“This kind of a study is important for Metro Vancouver because we build infrastructure that is very long-lived so when the climate is changing we need to prepare for that well in advance,” Metro Vancouver’s Jeff Carmichael said.
Shift in seasonal temperatures
Most notable will be the shift in temperatures across all four seasons. Summers will be hot, with average daytime temperatures peaking at 24.7 C in 2050 and 27 C in 2080, compared to today’s average of 21 C.
Summers will stretch later into the fall with autumn highs hovering around the high teens, and in the winter, daytime highs in January will be closer to those of March today.View link »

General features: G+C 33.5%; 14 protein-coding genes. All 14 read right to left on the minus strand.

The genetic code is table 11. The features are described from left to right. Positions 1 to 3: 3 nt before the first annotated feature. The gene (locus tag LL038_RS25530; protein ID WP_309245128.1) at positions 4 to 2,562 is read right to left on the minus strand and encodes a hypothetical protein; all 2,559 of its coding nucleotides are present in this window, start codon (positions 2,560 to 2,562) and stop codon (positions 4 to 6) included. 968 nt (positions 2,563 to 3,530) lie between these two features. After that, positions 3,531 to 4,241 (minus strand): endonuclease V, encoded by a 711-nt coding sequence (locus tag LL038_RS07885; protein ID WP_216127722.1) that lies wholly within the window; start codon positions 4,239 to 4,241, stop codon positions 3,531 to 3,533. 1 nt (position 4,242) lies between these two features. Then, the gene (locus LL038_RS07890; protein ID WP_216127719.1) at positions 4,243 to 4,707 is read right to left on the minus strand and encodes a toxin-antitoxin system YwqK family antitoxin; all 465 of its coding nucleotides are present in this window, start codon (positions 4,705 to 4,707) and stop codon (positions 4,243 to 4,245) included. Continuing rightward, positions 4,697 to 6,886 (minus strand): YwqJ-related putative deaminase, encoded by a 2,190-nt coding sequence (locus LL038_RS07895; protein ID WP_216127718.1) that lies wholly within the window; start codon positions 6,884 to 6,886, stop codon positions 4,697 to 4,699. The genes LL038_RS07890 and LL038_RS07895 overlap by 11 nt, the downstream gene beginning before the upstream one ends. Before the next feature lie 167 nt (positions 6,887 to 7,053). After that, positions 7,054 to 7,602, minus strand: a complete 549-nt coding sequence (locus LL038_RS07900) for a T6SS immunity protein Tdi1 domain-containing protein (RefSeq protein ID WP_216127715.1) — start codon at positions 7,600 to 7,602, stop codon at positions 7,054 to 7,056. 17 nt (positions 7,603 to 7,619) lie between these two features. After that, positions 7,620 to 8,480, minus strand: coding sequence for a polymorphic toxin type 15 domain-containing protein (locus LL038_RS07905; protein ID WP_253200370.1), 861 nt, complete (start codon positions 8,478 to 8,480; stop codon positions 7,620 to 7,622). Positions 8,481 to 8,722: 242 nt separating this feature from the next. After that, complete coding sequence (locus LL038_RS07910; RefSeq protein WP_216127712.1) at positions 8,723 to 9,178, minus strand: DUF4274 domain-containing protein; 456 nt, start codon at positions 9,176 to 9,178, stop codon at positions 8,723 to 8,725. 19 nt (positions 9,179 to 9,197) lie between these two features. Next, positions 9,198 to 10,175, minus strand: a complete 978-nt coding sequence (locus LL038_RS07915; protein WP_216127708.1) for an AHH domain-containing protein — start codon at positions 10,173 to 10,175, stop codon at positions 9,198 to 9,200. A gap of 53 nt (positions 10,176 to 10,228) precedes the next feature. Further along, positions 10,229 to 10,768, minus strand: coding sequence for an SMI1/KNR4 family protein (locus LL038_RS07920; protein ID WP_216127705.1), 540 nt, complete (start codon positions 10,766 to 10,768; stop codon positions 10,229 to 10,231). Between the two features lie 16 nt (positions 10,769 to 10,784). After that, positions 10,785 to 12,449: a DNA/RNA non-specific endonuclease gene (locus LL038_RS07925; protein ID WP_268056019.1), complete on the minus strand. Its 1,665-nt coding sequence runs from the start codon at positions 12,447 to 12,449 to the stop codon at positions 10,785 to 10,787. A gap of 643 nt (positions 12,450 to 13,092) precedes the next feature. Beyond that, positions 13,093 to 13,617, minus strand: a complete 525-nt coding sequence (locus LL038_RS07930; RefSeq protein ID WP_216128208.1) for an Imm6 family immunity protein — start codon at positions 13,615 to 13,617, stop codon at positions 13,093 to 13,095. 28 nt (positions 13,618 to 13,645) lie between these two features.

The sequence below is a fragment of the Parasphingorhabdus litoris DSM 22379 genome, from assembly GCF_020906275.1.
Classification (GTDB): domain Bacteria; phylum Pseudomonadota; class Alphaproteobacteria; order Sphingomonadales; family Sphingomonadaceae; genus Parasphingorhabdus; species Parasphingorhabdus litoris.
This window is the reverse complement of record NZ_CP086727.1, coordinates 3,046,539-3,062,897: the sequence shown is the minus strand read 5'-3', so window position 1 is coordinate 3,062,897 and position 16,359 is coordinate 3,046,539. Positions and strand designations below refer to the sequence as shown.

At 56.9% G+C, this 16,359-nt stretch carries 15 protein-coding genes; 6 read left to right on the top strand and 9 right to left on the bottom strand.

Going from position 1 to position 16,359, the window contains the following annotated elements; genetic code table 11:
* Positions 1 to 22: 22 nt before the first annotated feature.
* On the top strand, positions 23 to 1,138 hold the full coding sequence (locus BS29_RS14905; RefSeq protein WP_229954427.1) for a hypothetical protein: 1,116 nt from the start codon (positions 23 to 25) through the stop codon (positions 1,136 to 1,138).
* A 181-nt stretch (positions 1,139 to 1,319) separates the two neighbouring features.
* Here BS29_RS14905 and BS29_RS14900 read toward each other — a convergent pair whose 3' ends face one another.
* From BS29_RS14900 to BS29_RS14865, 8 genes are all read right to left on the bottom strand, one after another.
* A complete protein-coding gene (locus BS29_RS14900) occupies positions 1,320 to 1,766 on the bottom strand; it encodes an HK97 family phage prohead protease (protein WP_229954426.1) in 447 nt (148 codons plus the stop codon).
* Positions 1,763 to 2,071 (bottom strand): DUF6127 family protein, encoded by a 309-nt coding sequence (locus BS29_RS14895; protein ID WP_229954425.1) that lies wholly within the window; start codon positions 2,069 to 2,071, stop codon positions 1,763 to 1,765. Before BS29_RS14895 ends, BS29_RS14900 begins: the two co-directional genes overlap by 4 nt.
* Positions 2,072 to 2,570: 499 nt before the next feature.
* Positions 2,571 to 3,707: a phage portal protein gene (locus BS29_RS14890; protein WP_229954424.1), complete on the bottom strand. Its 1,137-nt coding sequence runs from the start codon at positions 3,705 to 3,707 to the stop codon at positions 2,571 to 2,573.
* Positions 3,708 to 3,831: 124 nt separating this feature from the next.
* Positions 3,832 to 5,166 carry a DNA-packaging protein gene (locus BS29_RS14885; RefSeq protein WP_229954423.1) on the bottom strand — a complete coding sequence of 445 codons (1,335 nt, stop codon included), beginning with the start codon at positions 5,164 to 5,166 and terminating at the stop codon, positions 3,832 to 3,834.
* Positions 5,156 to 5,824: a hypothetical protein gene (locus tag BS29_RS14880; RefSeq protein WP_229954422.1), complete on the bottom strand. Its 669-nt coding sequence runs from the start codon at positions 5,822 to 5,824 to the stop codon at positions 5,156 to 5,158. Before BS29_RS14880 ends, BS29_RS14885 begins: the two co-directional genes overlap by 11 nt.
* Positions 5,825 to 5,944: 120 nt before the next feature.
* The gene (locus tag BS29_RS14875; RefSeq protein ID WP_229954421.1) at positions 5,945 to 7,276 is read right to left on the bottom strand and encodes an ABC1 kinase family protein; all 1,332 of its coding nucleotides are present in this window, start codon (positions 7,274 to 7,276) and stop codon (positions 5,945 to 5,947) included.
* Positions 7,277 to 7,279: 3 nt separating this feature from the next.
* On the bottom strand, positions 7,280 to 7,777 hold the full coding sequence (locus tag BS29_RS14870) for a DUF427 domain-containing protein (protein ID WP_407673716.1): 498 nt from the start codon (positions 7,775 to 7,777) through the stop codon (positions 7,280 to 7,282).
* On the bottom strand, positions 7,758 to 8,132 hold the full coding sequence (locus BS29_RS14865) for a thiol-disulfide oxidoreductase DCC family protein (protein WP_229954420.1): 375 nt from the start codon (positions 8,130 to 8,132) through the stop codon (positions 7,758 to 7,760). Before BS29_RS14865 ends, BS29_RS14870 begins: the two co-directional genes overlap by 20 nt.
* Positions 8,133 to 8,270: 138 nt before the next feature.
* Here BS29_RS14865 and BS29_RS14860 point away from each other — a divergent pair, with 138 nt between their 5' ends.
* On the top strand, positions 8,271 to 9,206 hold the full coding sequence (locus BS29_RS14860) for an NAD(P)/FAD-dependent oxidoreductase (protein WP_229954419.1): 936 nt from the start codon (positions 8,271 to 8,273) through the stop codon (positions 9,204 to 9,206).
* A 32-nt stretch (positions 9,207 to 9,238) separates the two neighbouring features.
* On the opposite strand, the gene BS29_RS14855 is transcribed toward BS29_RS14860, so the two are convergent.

According to the study, the warmest day of the winter is typically about 12 C, but in 2050 it could get up to 15 C and by 2080, 18 C. Similarly, the study says winter’s coldest night will go from -13 C today to only -5 C in 2080. Metro Vancouver would experience wintertime lows of -13 C only once in every 20 years by 2080.
And on hot days, it will get much hotter.
The study’s data projections show so-called “tropical nights” – when nighttime lows are warmer than 20 C – will increase from an overage of zero days a year currently, to four in 2050 and 19 by 2080. And the hottest day of the year will grow from an average of 31 C today to 35 in 2050 and 37 in 2080. The number of days where temperatures exceed 30 C will spike from two presently to 29 by 2080.
Rain and snow
Temperatures aren’t the only thing that are going to change, the study also indicates an impact on precipitation.